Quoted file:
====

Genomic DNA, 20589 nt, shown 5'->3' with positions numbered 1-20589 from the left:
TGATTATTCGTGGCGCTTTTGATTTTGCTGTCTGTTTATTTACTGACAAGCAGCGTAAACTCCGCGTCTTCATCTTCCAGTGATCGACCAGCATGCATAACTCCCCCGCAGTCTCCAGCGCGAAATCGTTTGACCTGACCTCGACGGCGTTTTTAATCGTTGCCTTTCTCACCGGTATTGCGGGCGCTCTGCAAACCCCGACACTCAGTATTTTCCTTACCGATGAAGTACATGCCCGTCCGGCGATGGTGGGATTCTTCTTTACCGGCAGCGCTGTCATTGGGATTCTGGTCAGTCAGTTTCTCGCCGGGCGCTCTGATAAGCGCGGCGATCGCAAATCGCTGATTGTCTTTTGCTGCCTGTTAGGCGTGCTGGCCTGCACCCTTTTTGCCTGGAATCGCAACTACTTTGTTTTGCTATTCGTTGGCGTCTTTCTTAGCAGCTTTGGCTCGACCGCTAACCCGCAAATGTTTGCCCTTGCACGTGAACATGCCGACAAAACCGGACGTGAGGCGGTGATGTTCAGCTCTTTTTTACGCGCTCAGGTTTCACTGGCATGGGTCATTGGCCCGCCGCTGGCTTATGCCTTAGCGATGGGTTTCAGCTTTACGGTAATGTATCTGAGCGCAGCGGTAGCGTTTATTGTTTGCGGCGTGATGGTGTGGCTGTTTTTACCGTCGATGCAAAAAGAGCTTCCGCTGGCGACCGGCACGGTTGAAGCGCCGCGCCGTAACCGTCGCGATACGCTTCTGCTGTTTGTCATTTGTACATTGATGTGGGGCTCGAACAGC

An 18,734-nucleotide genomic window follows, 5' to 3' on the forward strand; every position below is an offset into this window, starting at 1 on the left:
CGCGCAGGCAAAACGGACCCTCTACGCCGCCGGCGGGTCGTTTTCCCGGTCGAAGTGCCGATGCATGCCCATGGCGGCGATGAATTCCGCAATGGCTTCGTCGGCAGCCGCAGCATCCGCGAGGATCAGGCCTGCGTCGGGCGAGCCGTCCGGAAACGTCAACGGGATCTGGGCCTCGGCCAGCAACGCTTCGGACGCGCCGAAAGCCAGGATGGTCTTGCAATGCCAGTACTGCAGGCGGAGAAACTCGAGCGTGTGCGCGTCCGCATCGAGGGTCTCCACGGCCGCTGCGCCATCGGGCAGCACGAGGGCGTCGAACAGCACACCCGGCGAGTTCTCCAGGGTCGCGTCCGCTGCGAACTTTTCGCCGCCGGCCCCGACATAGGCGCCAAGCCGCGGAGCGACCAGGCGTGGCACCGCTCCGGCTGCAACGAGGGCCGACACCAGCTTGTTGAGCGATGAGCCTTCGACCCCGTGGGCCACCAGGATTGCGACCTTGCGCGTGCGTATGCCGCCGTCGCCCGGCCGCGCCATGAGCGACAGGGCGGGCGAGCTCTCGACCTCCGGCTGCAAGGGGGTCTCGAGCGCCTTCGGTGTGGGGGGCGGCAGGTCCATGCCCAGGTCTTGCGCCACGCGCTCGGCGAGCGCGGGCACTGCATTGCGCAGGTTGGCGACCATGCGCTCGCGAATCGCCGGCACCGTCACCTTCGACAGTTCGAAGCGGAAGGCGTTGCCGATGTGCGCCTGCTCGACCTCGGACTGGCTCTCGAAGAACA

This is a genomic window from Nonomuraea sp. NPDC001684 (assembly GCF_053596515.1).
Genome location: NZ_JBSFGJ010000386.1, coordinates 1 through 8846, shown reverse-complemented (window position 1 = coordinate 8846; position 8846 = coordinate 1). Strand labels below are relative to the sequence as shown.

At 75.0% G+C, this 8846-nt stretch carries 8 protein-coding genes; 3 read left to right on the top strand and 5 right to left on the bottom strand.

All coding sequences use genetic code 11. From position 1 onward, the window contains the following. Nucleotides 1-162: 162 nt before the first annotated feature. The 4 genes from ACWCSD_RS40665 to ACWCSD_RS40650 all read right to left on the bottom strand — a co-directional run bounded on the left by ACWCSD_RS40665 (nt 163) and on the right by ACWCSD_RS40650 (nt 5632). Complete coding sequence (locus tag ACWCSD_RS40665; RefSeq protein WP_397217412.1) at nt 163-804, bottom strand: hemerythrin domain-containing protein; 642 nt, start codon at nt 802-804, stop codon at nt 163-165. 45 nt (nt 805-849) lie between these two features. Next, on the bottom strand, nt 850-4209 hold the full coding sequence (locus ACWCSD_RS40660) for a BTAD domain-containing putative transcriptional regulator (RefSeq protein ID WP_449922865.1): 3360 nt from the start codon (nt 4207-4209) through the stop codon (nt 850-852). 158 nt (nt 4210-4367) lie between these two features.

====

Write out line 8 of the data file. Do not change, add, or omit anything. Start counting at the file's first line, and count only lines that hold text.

All coding sequences use genetic code 11. From position 1 onward, the window contains the following. Nucleotides 1-162: 162 nt before the first annotated feature. The 4 genes from ACWCSD_RS40665 to ACWCSD_RS40650 all read right to left on the bottom strand — a co-directional run bounded on the left by ACWCSD_RS40665 (nt 163) and on the right by ACWCSD_RS40650 (nt 5632). Complete coding sequence (locus tag ACWCSD_RS40665; RefSeq protein WP_397217412.1) at nt 163-804, bottom strand: hemerythrin domain-containing protein; 642 nt, start codon at nt 802-804, stop codon at nt 163-165. 45 nt (nt 805-849) lie between these two features. Next, on the bottom strand, nt 850-4209 hold the full coding sequence (locus ACWCSD_RS40660) for a BTAD domain-containing putative transcriptional regulator (RefSeq protein ID WP_449922865.1): 3360 nt from the start codon (nt 4207-4209) through the stop codon (nt 850-852). 158 nt (nt 4210-4367) lie between these two features.